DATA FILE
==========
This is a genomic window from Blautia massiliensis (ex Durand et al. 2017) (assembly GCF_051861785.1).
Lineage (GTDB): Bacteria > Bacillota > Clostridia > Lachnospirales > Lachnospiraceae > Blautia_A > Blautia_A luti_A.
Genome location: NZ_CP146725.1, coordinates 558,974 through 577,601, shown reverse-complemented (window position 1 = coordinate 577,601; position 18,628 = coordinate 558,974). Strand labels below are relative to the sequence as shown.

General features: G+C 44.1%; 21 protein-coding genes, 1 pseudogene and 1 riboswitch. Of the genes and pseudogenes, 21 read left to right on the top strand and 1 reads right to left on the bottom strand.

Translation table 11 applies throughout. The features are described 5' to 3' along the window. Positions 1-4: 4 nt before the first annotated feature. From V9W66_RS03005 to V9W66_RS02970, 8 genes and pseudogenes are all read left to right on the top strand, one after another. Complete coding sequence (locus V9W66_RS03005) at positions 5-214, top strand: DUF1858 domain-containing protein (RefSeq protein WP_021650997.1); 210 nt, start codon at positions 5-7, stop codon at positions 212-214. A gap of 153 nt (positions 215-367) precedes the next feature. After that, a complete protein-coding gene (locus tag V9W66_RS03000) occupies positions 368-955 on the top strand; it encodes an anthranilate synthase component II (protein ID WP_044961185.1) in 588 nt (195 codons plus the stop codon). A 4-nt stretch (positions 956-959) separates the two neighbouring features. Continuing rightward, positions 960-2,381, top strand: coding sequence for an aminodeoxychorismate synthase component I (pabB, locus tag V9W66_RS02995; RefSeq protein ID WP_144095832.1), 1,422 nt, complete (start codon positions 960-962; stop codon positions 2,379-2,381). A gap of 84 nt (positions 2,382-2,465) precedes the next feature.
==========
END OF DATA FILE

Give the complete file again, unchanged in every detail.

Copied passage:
This is a genomic window from Blautia massiliensis (ex Durand et al. 2017) (assembly GCF_051861785.1).
Lineage (GTDB): Bacteria > Bacillota > Clostridia > Lachnospirales > Lachnospiraceae > Blautia_A > Blautia_A luti_A.
Genome location: NZ_CP146725.1, coordinates 558,974 through 577,601, shown reverse-complemented (window position 1 = coordinate 577,601; position 18,628 = coordinate 558,974). Strand labels below are relative to the sequence as shown.

General features: G+C 44.1%; 21 protein-coding genes, 1 pseudogene and 1 riboswitch. Of the genes and pseudogenes, 21 read left to right on the top strand and 1 reads right to left on the bottom strand.

Translation table 11 applies throughout. The features are described 5' to 3' along the window. Positions 1-4: 4 nt before the first annotated feature. From V9W66_RS03005 to V9W66_RS02970, 8 genes and pseudogenes are all read left to right on the top strand, one after another. Complete coding sequence (locus V9W66_RS03005) at positions 5-214, top strand: DUF1858 domain-containing protein (RefSeq protein WP_021650997.1); 210 nt, start codon at positions 5-7, stop codon at positions 212-214. A gap of 153 nt (positions 215-367) precedes the next feature. After that, a complete protein-coding gene (locus tag V9W66_RS03000) occupies positions 368-955 on the top strand; it encodes an anthranilate synthase component II (protein ID WP_044961185.1) in 588 nt (195 codons plus the stop codon). A 4-nt stretch (positions 956-959) separates the two neighbouring features. Continuing rightward, positions 960-2,381, top strand: coding sequence for an aminodeoxychorismate synthase component I (pabB, locus tag V9W66_RS02995; RefSeq protein ID WP_144095832.1), 1,422 nt, complete (start codon positions 960-962; stop codon positions 2,379-2,381). A gap of 84 nt (positions 2,382-2,465) precedes the next feature.